How did you or your family first come to Vermont? Maybe your family traces its history beyond memory. Perhaps you’re a transplant who remembers the first footstep in the Green Mountain State. St. Michael's College professor emeritus Daniel Bean has researched the unique history of a small group of Vermonters: orphans and foundlings rounded up in major cities and brought here on what he calls "orphan trains."

Social media images and tweets of "Ricky Vaugh" were revealed to be by Vermont-native and Middlebury grad Douglass Mackey.
Facebook/Twitter

Twitter user Ricky Vaughn has been called "Trump’s most influential white nationalist troll." The account drew attention during the 2016 presidential election for political (and often white nationalist and anti-Semitic) posts. Huffington Post reporter Luke O'Brien found the man behind the handle is Waterbury native and Middlebury graduate Douglass Mackey.

What's blockchain? The unqiue computer network is a new piece of financial technology that Vermont lawmakers believe offers big opportunities for the state.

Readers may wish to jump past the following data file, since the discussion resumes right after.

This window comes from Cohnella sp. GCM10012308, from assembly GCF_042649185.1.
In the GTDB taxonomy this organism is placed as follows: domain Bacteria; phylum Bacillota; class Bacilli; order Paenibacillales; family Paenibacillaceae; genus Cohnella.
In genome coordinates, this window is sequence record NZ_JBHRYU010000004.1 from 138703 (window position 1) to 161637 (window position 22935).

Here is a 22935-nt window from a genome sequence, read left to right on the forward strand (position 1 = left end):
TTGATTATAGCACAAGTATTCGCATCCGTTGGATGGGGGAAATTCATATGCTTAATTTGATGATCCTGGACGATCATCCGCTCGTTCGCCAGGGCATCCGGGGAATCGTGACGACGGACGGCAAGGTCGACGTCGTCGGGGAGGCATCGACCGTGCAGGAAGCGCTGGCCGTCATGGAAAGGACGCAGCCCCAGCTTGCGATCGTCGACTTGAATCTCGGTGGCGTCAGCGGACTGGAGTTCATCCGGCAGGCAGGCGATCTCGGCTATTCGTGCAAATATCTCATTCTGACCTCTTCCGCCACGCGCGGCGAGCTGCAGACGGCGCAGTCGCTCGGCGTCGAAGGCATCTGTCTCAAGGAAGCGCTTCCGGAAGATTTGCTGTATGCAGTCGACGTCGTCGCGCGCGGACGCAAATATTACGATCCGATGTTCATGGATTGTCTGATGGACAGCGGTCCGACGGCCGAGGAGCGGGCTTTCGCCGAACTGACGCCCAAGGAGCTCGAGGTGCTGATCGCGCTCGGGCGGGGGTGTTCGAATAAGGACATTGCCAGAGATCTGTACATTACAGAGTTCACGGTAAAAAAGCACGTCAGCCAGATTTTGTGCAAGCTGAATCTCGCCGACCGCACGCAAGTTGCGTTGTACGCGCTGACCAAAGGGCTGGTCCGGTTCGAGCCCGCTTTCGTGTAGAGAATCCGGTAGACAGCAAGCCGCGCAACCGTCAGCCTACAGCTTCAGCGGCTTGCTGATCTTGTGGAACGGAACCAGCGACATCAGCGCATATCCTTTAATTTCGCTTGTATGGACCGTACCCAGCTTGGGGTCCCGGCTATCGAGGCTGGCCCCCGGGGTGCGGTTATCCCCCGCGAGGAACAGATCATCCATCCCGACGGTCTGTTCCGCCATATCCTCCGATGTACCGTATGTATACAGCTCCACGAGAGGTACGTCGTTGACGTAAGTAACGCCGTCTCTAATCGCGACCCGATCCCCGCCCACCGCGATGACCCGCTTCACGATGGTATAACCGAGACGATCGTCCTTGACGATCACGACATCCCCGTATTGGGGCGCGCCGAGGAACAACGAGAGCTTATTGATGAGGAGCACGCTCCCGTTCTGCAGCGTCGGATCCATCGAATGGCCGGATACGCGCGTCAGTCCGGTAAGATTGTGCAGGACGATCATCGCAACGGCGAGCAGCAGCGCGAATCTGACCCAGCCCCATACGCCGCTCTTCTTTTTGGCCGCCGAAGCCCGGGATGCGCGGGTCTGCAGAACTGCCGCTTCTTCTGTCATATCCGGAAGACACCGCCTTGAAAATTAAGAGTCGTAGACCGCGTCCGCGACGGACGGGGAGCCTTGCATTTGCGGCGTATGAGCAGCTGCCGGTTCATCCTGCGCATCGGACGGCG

MF3d / iStock

Bitcoin. Cryptocurrency. These and other buzzwords make headlines in the world of finance, but underlying it all is a new piece of financial technology called blockchain. And state lawmakers are betting this new technology could be Vermont's next moneymaker, much like the state's captive insurance market.

The Vermont Legislature is looking for ways to shift the educational fund burden from property taxes to income taxes. H.911 includes legislation that would spell out how that can be accomplsihed.
ParkerDeen / iStock

Ask any legislator in Montpelier and they'll probably agree that getting the state's education funding model right could be their most difficult task. Now a bill passed by the House sets about shifting some of the burden of paying for our schools from property taxes to income taxes.

Vermont's psychiatrist shortage is making it hard for people to get the care that they need.
vadimguzhva / iStock